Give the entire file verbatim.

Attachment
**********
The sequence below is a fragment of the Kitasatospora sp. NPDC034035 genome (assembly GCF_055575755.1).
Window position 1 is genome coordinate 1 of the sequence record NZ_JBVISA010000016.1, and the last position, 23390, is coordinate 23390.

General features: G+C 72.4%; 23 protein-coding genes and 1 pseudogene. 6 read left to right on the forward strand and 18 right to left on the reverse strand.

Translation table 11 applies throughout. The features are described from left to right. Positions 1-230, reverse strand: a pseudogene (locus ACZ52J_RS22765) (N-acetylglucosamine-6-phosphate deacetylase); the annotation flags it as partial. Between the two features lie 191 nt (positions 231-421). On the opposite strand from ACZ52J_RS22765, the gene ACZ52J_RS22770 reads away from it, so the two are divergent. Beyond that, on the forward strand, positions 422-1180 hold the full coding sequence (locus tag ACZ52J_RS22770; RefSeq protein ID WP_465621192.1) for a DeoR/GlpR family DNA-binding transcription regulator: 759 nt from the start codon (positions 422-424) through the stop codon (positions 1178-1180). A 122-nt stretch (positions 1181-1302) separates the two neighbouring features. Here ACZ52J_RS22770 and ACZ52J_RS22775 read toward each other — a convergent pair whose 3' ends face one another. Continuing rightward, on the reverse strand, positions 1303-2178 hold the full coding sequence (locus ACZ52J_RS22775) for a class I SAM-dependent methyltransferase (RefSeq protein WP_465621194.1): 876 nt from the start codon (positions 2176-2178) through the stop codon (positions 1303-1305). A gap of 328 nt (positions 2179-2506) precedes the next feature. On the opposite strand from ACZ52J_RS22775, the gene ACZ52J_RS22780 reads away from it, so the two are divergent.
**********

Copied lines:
The sequence below is a fragment of the Kitasatospora sp. NPDC034035 genome (assembly GCF_055575755.1).
Window position 1 is genome coordinate 1 of the sequence record NZ_JBVISA010000016.1, and the last position, 23390, is coordinate 23390.

General features: G+C 72.4%; 23 protein-coding genes and 1 pseudogene. 6 read left to right on the forward strand and 18 right to left on the reverse strand.

Translation table 11 applies throughout. The features are described from left to right. Positions 1-230, reverse strand: a pseudogene (locus ACZ52J_RS22765) (N-acetylglucosamine-6-phosphate deacetylase); the annotation flags it as partial. Between the two features lie 191 nt (positions 231-421). On the opposite strand from ACZ52J_RS22765, the gene ACZ52J_RS22770 reads away from it, so the two are divergent. Beyond that, on the forward strand, positions 422-1180 hold the full coding sequence (locus tag ACZ52J_RS22770; RefSeq protein ID WP_465621192.1) for a DeoR/GlpR family DNA-binding transcription regulator: 759 nt from the start codon (positions 422-424) through the stop codon (positions 1178-1180). A 122-nt stretch (positions 1181-1302) separates the two neighbouring features. Here ACZ52J_RS22770 and ACZ52J_RS22775 read toward each other — a convergent pair whose 3' ends face one another. Continuing rightward, on the reverse strand, positions 1303-2178 hold the full coding sequence (locus ACZ52J_RS22775) for a class I SAM-dependent methyltransferase (RefSeq protein WP_465621194.1): 876 nt from the start codon (positions 2176-2178) through the stop codon (positions 1303-1305). A gap of 328 nt (positions 2179-2506) precedes the next feature. On the opposite strand from ACZ52J_RS22775, the gene ACZ52J_RS22780 reads away from it, so the two are divergent.